AOL Time Warner
, which has recently pulled back from predictions of spectacular synergies, reported results Wednesday morning that edged past its scaled-back expectations.
For the fourth quarter ended Dec. 31, the company said that earnings before interest, taxes, depreciation and amortization -- a common bottom-line yardstick for media firms -- grew to $2.8 billion, up 14% from the fourth quarter of 2000 and slightly better than the company's early January forecast of $2.7 billion.
"Adjusted diluted cash earnings per share" -- the earnings-per-share stand-in used by AOL Time Warner and the sell-side analysts who follow the company -- exactly met expectations of 33 cents, as surveyed by Thomson Financial/First Call, up from 28 cents a year ago.
Revenue grew 4% year-over-year to $10.6 billion, better than the $10.5 billion the company told analysts to expect.
AOL Time Warner said subscription revenue increased 16% to $4.4 billion year-over-year, and content and other revenue increased 4% to $4 billion. Advertising and commerce revenue declined 14% to $2.2 billion.
AOL Time Warner's publicized EBITDA and EPS numbers exclude certain one-time charges of $45 million in pretax merger-related costs and a pretax writeoff of $1.7 billion reflecting "other-than-temporary declines" in the value of the company's investments in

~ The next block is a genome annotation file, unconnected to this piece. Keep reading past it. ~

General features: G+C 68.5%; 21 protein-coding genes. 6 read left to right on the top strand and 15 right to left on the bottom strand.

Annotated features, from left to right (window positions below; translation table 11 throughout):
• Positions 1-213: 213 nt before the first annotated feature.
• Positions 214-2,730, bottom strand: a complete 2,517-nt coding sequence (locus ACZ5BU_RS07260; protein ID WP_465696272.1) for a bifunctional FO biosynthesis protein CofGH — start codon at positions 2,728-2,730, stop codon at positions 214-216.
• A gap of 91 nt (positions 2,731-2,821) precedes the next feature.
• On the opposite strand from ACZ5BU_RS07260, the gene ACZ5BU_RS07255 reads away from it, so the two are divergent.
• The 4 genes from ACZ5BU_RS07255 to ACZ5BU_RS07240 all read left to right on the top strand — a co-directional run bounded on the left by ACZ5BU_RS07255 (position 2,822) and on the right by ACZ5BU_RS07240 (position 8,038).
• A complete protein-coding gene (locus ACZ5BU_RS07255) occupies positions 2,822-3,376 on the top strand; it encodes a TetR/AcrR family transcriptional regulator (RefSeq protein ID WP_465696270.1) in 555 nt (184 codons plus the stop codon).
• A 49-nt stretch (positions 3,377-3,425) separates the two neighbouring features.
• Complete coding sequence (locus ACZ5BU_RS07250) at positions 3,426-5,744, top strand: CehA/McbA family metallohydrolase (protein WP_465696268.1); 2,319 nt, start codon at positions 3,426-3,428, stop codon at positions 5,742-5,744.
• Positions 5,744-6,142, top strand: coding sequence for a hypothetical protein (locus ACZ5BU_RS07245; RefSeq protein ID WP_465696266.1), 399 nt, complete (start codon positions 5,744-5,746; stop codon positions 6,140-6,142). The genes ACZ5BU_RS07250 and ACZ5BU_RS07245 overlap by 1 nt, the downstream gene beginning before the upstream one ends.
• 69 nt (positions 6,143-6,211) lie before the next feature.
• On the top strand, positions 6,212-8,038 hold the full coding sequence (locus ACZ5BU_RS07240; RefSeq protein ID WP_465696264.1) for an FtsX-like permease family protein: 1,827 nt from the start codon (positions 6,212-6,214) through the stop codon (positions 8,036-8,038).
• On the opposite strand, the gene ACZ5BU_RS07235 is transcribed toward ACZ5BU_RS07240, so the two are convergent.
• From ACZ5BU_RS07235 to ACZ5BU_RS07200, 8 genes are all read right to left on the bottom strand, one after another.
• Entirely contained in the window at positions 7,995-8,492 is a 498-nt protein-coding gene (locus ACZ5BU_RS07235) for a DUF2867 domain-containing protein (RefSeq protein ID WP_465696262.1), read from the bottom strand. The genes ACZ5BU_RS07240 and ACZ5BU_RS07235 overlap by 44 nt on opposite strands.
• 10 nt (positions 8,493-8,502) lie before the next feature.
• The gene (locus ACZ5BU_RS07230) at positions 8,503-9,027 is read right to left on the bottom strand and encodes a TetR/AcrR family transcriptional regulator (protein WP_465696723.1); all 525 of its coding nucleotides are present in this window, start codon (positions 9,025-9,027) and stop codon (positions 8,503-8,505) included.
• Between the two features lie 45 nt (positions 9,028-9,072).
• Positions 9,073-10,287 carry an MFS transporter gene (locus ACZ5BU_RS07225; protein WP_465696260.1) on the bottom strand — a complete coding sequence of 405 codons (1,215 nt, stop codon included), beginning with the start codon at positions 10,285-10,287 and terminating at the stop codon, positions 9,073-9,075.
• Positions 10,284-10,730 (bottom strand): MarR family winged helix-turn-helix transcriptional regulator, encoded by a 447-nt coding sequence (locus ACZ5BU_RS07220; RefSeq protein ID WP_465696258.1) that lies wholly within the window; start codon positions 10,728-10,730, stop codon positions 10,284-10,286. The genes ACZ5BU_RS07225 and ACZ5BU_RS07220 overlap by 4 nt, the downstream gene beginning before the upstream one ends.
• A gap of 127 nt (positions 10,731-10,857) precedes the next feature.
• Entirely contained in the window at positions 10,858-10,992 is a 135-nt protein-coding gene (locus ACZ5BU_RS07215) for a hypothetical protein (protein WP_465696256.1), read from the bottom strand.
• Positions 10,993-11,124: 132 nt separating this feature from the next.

Time Warner Telecom
and DirecTV marketer
( GMH). The company had warned analysts of about $50 million in merger-related costs and $1.5 billion to $1.8 billion in writedowns.
The company defines adjusted diluted cash earnings per share as pretax income excluding noncash amortization expense, after subtracting cash paid for taxes and ignoring merger-related costs and other one-time charges. Including all expenses and charges, AOL Time Warner reported a loss of $1.8 billion, or 41 cents a share, larger than a net loss of $1.1 billion, or 25 cents a share, in the fourth quarter of 2000.
On Tuesday, AOL's shares fell $1.20, or 4.3%, to close at $26.70, a new 52-week low for the firm. The stock has fallen more than 16% after the company guided down estimates on Jan. 7 in a move that surprised few, if any, analysts following the company.
In early premarket trading on Wednesday, the company's shares changed hands at $26.60.
For full-year 2001, the company is reporting EBITDA of $9.9 billion, up 18% from pro forma figures for 2000. That's not bad on an absolute basis, but well below the $11 billion EBITDA figure that the company had long forecast for its first year of operation following the January 2001 merger of America Online and Time Warner. The company officially scaled back full-year expectations in late September.
On Wednesday, the company reiterated the 2002 forecasts it made earlier this month: Building off a new set of 2001 pro forma numbers, the company expects first-quarter revenue and EBITDA to be "essentially flat" with year-ago levels.
For the full year, the company expects revenue growth of 5%-8% and EBITDA growth of 8%-12%. Those numbers exclude an expected writedown of goodwill of $40 billion to $60 billion slated for the first quarter.